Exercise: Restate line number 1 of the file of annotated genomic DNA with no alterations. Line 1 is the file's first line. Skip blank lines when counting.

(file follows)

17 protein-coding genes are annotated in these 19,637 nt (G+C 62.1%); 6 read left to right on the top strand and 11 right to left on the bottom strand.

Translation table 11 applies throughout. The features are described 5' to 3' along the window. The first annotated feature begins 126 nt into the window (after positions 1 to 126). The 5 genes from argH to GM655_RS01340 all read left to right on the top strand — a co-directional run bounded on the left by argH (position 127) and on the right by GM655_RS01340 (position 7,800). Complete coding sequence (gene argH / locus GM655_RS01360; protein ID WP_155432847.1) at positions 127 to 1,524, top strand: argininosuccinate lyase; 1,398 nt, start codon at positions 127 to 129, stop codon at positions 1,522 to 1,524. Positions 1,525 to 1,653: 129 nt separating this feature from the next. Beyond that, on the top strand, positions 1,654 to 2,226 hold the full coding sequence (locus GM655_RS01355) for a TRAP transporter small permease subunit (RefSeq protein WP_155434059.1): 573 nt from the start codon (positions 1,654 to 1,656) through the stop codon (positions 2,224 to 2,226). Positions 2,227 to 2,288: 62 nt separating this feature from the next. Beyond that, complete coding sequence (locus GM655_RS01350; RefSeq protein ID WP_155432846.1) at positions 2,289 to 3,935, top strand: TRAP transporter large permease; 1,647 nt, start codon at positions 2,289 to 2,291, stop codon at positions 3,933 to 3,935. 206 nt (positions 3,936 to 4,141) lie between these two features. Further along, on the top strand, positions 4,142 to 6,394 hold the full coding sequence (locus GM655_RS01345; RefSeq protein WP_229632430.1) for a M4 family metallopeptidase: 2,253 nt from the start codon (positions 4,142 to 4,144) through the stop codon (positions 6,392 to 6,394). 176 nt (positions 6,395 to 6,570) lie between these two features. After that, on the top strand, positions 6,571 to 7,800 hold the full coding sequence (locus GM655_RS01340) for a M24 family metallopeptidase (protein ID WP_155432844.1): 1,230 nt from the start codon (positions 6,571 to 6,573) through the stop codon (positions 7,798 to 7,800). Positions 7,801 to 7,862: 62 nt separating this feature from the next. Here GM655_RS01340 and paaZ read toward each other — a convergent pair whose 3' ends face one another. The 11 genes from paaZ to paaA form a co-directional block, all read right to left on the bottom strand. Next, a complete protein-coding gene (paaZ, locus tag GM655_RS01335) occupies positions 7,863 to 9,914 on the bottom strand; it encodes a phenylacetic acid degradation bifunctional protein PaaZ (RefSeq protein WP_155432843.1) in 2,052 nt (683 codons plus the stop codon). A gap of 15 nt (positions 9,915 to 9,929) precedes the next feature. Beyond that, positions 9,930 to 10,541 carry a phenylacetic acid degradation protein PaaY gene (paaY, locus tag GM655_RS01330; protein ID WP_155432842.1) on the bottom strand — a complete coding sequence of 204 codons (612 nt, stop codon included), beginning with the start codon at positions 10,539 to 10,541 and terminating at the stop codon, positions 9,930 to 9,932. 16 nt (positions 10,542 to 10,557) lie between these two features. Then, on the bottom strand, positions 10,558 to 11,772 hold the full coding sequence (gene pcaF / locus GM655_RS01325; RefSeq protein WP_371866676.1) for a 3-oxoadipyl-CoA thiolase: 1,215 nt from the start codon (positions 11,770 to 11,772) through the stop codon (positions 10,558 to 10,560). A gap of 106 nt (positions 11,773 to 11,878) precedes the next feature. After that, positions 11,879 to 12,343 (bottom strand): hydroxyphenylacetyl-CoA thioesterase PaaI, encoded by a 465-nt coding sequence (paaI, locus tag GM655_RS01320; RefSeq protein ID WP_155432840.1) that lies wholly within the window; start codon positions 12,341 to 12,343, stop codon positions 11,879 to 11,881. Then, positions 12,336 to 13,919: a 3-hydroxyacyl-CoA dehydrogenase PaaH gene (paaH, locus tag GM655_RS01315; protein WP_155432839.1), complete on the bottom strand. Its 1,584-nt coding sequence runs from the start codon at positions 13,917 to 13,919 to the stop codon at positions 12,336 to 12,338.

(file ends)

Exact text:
17 protein-coding genes are annotated in these 19,637 nt (G+C 62.1%); 6 read left to right on the top strand and 11 right to left on the bottom strand.